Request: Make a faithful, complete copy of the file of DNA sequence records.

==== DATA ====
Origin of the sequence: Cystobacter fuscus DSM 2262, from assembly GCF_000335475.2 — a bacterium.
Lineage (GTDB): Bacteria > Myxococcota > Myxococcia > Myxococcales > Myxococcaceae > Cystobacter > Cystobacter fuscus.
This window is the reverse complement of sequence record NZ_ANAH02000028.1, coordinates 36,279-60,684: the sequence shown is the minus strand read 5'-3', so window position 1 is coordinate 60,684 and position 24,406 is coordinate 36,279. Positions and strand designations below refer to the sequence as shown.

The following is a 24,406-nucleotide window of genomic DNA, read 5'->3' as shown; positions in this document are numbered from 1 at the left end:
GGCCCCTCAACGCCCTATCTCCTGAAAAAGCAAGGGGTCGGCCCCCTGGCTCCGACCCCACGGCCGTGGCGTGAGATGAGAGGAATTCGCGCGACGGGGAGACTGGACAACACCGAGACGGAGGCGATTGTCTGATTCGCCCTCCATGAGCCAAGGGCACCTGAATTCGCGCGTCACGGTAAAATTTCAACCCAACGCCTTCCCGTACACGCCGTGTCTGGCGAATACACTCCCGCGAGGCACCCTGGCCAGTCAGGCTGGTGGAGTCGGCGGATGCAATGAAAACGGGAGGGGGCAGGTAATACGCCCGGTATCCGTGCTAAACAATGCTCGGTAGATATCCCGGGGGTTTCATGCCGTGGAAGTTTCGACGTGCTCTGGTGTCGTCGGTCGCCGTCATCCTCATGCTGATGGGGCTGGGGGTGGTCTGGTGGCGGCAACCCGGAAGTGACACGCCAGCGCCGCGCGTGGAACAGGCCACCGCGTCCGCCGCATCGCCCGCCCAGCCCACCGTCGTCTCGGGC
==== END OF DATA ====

Origin of the sequence: Cystobacter fuscus DSM 2262, from assembly GCF_000335475.2 — a bacterium.
Lineage (GTDB): Bacteria > Myxococcota > Myxococcia > Myxococcales > Myxococcaceae > Cystobacter > Cystobacter fuscus.
This window is the reverse complement of sequence record NZ_ANAH02000028.1, coordinates 36,279-60,684: the sequence shown is the minus strand read 5'-3', so window position 1 is coordinate 60,684 and position 24,406 is coordinate 36,279. Positions and strand designations below refer to the sequence as shown.

The following is a 24,406-nucleotide window of genomic DNA, read 5'->3' as shown; positions in this document are numbered from 1 at the left end:
GGCCCCTCAACGCCCTATCTCCTGAAAAAGCAAGGGGTCGGCCCCCTGGCTCCGACCCCACGGCCGTGGCGTGAGATGAGAGGAATTCGCGCGACGGGGAGACTGGACAACACCGAGACGGAGGCGATTGTCTGATTCGCCCTCCATGAGCCAAGGGCACCTGAATTCGCGCGTCACGGTAAAATTTCAACCCAACGCCTTCCCGTACACGCCGTGTCTGGCGAATACACTCCCGCGAGGCACCCTGGCCAGTCAGGCTGGTGGAGTCGGCGGATGCAATGAAAACGGGAGGGGGCAGGTAATACGCCCGGTATCCGTGCTAAACAATGCTCGGTAGATATCCCGGGGGTTTCATGCCGTGGAAGTTTCGACGTGCTCTGGTGTCGTCGGTCGCCGTCATCCTCATGCTGATGGGGCTGGGGGTGGTCTGGTGGCGGCAACCCGGAAGTGACACGCCAGCGCCGCGCGTGGAACAGGCCACCGCGTCCGCCGCATCGCCCGCCCAGCCCACCGTCGTCTCGGGC